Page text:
the recent bombing of afghani-stan shows the tragic consequences of relying on military force. From the refugee disaster to the civilian death toll that we will no doubt learn more about within days, this is a military action that did not need to be.While destroying the Taliban air force was essential -- it bombarded its own cities as late as June of this year -- there was an alternative to American pyrotechnics. The Afghani air force would have been rendered useless if America's "ally" Pakistan had simply chosen to refuse the Taliban one crucial item: aircraft fuel.
Human Rights Watch and the United Nations both identified plane fuel as the critical target of "smart" sanctions after the Taliban's civilian bombardment in 2001. Ironically, on September 18, a mere week after the terrorist attacks in the U.S., the world body established a five-person monitoring committee mandated to operate on the ground in Pakistan to enforce the sanctions. But Pakistan isn't just the source of Taliban fuel; it also provides technical training and mobile war instruction for the authoritarian regime.
So, not surprisingly, this committee was never allowed to do its work.
According to UN arms controller Steve Avedon, there's still hope of getting the committee up and running at crucial border crossings, although events have somewhat overtaken them.
But targeted sanctions aren't the only non-violent strategies that have been overlooked in the campaign to drive the Taliban -- and hence bin Laden -- from Afghanistan. The hateful regime can be eroded from within by allowing all refugees access to neighbouring countries. While NATO in its war with Yugoslavia provided food and shelter to Albanian refugees, Afghans fleeing the Taliban face harsher conditions. Some 10,000 to 20,000 people are waiting to cross Pakistan's border near Chaman, seeking protection and assistance. Half of these refugees lack any shelter.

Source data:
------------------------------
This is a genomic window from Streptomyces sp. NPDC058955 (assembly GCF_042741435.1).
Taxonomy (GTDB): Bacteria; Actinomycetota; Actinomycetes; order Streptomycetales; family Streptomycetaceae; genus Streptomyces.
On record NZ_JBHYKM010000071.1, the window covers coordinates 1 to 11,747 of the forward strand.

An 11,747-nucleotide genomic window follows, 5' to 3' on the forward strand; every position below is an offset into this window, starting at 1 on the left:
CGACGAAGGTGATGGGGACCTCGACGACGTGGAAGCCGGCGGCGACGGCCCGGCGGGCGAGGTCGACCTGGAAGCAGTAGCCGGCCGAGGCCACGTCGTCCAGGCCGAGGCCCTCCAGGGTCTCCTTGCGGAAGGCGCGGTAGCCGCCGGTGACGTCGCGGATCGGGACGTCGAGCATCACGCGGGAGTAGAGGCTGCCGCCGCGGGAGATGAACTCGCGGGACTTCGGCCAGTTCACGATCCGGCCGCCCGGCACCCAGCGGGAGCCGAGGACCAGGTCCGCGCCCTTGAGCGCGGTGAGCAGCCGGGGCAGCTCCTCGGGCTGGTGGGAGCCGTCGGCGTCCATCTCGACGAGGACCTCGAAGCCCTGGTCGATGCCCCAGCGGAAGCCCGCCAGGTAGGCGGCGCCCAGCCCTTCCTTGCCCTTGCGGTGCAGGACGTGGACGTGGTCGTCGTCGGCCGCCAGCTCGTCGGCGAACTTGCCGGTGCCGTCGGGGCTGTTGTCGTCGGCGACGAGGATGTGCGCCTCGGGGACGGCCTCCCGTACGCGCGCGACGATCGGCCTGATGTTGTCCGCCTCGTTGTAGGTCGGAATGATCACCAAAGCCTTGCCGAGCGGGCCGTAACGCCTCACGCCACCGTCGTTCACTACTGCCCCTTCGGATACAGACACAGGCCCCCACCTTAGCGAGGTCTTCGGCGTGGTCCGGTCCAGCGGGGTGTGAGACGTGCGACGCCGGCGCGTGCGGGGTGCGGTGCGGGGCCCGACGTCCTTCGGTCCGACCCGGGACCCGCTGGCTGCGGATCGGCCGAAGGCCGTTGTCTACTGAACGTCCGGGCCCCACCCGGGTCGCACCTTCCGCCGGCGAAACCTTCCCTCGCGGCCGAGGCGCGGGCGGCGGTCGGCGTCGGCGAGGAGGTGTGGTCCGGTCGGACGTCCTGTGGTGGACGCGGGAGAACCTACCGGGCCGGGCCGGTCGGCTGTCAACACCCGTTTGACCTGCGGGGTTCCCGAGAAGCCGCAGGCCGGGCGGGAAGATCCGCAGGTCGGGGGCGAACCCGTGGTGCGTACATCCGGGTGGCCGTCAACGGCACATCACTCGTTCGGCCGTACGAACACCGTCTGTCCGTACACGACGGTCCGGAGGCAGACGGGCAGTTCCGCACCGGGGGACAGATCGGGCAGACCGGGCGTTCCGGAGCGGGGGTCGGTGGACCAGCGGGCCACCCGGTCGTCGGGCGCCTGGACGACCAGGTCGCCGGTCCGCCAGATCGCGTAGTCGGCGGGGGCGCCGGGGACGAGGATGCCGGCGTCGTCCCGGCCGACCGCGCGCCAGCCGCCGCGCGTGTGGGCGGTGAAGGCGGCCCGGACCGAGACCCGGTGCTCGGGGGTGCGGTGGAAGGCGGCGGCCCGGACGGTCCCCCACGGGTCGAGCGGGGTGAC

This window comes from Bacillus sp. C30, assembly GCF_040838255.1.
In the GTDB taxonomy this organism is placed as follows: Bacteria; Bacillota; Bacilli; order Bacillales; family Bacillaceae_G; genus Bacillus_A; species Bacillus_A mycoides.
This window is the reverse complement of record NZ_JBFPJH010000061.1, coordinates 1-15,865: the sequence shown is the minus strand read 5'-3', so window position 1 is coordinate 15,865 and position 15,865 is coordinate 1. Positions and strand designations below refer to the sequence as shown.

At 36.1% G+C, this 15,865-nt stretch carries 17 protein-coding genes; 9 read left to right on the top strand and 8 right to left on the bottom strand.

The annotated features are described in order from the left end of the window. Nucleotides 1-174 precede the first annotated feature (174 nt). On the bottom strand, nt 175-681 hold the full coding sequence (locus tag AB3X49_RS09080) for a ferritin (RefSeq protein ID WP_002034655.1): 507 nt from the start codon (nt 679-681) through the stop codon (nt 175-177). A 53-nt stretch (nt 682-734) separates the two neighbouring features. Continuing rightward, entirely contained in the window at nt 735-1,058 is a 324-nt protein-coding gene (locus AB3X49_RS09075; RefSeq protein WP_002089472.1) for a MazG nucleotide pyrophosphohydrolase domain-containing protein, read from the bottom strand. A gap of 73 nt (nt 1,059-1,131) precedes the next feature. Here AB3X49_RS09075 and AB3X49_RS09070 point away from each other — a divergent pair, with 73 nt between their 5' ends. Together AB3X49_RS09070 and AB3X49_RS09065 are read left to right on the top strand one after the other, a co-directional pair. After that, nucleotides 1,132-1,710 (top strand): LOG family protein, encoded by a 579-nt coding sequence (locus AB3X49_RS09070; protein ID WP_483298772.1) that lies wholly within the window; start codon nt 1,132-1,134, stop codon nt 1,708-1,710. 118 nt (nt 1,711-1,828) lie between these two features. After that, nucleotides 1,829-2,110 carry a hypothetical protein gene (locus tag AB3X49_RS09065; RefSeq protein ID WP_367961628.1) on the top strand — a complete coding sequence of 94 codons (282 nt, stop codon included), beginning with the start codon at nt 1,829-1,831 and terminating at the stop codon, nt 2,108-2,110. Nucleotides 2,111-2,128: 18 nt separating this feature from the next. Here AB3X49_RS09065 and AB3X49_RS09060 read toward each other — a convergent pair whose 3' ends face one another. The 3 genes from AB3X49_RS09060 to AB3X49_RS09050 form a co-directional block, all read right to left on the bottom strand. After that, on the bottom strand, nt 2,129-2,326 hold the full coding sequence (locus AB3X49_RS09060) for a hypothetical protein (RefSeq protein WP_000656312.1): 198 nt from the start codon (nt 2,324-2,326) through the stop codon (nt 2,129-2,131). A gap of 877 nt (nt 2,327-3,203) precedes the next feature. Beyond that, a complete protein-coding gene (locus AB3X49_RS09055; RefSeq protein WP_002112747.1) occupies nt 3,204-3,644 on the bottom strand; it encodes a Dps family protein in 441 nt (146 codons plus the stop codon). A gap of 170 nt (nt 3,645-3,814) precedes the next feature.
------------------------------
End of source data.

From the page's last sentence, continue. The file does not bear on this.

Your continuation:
Since the Tajik government closed its borders a year ago, an estimated 10,000 Afghan refugees, including thousands of women and children, have been camped on several islands in the Pyanji River at the Tajikistan border.
To undermine the Taliban, all borders should be open to refugees. Governments and UN agencies should develop a coordinated strategy to identify and separate militants and armed elements from civilians fleeing Afghanistan -- an endeavour that would need an international monitoring presence.
Indeed, any enduring democratic peace for Afghanistan must involve a major role for the UN, a fact no one in the American or British administration seems to appreciate.
This would be perhaps the biggest administrative challenge the body has assumed in its entire history. Without a massive UN presence, including human rights monitoring observers, the triumph of the Northern Alliance -- if this comes to be -- could trigger genocide against the Pashtuns or a new war between various factions of the hastily assembled coalition, whose only common ground is opposition to Taliban totalitarianism.
Governments, including Canada's, should now focus on diplomatic and humanitarian efforts to secure peace, not on sending frigates into the fray.